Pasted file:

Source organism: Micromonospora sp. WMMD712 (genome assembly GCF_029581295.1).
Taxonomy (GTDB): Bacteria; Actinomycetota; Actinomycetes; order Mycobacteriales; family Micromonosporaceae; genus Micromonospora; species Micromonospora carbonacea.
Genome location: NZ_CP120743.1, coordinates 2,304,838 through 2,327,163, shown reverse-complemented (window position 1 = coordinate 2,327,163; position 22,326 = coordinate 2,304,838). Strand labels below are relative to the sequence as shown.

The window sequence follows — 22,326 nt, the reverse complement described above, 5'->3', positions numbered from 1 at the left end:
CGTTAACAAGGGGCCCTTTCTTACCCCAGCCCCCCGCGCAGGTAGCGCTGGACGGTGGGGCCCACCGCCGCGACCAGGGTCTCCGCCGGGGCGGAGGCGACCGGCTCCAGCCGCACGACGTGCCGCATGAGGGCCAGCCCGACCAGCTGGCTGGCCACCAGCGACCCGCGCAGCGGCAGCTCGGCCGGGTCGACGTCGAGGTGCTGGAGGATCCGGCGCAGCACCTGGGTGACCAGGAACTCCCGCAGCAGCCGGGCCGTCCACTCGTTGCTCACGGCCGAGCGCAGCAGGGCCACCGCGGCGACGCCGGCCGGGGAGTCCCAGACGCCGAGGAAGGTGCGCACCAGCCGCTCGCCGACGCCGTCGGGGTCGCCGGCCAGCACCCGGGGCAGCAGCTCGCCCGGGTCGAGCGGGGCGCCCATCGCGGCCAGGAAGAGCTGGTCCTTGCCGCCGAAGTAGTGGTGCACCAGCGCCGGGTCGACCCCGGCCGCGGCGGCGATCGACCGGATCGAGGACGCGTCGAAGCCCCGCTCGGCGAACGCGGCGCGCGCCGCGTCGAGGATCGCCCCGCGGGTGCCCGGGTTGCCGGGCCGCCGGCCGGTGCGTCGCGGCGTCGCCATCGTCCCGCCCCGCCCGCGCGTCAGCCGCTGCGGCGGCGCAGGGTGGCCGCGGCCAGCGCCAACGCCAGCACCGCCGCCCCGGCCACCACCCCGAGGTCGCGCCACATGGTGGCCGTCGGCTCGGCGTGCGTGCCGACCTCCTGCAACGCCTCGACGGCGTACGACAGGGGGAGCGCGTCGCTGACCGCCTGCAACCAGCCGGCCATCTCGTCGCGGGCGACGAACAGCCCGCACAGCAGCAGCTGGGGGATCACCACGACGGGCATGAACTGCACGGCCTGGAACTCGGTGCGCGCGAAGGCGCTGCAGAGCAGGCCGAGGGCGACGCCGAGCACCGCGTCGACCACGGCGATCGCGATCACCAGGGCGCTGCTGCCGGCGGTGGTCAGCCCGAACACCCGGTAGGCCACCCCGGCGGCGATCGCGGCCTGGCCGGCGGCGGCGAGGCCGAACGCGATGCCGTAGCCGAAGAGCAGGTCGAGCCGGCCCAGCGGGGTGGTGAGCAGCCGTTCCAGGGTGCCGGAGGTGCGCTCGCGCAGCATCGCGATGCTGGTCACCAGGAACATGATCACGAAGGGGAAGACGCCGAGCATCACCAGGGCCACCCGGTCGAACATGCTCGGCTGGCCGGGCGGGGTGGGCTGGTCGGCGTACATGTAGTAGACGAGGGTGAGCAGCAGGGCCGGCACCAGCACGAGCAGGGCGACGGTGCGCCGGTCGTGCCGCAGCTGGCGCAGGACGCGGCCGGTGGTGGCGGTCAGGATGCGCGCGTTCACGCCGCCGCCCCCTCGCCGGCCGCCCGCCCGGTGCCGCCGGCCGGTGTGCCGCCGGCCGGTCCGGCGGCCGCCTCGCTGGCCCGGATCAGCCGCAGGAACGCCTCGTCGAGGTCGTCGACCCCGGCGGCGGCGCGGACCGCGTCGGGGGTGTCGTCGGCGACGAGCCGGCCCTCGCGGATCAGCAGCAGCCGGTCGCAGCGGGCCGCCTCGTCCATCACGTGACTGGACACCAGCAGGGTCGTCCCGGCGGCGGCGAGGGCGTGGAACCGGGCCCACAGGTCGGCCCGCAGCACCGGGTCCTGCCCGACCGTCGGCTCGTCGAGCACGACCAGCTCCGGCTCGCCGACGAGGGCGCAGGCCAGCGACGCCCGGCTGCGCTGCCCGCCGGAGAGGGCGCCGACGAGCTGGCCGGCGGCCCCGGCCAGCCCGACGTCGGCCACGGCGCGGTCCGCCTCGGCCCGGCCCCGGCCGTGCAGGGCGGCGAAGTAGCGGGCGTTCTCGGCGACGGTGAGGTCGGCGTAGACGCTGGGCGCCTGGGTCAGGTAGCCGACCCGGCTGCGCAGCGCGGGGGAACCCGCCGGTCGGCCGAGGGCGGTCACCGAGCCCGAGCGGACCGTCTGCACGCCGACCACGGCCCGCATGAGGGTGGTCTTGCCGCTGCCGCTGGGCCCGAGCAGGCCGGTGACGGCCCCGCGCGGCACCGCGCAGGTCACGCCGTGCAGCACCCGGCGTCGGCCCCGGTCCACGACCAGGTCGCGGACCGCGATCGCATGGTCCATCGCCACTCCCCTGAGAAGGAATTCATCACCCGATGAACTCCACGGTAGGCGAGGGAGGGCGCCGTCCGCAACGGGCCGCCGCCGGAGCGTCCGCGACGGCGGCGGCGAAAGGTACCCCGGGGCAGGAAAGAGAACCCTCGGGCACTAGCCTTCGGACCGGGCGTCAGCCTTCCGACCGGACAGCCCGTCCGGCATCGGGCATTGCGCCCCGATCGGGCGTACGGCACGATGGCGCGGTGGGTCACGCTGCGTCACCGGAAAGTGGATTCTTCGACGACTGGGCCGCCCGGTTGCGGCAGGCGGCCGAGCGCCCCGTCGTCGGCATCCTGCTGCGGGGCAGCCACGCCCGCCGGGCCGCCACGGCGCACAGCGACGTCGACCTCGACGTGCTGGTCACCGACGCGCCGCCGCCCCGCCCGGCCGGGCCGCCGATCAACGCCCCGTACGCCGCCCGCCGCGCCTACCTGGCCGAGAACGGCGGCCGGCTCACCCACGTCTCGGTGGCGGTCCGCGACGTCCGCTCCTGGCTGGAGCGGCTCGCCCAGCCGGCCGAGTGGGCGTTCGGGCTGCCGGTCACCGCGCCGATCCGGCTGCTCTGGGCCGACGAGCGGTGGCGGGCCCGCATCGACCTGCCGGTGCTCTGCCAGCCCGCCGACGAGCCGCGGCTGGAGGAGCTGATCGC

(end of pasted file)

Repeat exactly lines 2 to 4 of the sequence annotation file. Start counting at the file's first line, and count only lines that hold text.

Taxonomy (GTDB): Bacteria; Actinomycetota; Actinomycetes; order Mycobacteriales; family Micromonosporaceae; genus Micromonospora; species Micromonospora carbonacea.
Genome location: NZ_CP120743.1, coordinates 2,304,838 through 2,327,163, shown reverse-complemented (window position 1 = coordinate 2,327,163; position 22,326 = coordinate 2,304,838). Strand labels below are relative to the sequence as shown.

The window sequence follows — 22,326 nt, the reverse complement described above, 5'->3', positions numbered from 1 at the left end: